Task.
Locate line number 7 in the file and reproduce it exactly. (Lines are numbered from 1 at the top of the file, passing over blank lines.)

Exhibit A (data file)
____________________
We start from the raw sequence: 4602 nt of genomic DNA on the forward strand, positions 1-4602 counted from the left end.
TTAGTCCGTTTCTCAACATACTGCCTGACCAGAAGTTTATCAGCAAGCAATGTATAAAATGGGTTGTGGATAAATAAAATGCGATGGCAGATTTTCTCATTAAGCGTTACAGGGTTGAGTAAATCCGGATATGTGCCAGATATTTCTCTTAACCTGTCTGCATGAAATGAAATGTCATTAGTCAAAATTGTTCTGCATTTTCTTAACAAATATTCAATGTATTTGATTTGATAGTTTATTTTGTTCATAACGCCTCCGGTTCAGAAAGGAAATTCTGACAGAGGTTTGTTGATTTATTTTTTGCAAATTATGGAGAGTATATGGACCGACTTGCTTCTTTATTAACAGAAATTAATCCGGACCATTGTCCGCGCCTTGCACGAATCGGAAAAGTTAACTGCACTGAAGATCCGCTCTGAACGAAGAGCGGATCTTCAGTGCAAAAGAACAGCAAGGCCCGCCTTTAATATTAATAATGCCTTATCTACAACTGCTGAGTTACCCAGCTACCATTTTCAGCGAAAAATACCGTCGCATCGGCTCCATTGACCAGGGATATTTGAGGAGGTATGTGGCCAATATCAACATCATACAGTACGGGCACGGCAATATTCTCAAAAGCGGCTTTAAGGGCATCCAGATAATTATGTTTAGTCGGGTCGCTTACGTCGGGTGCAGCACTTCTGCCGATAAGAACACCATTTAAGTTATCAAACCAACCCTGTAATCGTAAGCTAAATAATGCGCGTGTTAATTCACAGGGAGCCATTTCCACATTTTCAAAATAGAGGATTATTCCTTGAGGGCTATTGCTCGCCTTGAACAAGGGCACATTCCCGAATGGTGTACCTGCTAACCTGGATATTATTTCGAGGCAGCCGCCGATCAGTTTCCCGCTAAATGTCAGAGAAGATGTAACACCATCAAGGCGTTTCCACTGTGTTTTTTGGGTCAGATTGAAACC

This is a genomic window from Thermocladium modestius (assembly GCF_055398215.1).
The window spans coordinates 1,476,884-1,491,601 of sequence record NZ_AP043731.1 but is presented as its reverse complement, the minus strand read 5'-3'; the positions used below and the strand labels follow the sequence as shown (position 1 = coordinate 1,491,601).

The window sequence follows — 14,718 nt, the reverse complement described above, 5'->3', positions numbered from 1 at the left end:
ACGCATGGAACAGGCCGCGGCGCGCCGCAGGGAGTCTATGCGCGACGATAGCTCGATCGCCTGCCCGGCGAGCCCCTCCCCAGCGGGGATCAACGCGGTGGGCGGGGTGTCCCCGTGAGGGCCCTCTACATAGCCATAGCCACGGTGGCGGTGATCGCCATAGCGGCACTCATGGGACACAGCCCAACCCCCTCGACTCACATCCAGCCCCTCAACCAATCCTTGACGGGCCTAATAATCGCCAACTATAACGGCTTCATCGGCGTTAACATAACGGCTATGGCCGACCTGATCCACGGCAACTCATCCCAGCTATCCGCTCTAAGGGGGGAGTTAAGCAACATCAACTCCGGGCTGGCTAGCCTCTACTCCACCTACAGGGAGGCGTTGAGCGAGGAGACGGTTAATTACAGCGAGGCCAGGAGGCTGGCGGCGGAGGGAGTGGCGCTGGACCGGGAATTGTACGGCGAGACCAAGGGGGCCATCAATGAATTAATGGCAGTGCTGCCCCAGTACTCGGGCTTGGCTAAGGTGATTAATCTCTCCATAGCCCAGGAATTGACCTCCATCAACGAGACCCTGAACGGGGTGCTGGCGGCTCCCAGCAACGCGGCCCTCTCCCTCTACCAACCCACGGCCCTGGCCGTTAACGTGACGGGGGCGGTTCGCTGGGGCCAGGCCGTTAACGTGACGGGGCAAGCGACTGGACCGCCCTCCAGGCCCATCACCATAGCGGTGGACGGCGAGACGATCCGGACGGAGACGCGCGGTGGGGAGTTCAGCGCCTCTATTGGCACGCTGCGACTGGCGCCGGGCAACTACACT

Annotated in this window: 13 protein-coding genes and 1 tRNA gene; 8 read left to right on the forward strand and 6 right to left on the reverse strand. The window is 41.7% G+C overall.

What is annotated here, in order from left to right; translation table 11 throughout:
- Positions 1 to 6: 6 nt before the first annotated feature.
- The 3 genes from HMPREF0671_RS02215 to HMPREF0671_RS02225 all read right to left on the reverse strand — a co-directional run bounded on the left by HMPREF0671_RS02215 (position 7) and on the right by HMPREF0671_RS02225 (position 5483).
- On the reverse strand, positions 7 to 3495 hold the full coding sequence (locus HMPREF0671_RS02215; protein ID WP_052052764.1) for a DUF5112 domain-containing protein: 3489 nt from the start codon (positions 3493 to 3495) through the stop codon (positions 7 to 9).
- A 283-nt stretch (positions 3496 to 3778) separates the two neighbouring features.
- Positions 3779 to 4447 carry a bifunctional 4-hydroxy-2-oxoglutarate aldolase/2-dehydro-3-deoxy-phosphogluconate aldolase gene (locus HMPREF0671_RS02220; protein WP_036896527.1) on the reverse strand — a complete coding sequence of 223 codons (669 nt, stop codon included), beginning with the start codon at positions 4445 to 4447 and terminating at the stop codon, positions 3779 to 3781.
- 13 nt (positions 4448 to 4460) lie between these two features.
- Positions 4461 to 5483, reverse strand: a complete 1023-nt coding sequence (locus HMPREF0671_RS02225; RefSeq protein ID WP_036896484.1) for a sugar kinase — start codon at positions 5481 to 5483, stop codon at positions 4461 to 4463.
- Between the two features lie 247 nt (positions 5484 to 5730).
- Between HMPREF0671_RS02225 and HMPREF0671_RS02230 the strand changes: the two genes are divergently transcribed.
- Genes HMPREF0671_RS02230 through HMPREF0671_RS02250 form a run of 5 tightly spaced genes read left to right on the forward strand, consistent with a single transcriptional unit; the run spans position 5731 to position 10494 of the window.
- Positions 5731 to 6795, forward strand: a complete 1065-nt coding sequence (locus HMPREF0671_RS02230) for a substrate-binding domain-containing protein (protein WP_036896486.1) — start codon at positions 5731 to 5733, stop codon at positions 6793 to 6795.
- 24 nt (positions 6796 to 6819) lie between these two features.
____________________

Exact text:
Annotated in this window: 13 protein-coding genes and 1 tRNA gene; 8 read left to right on the forward strand and 6 right to left on the reverse strand. The window is 41.7% G+C overall.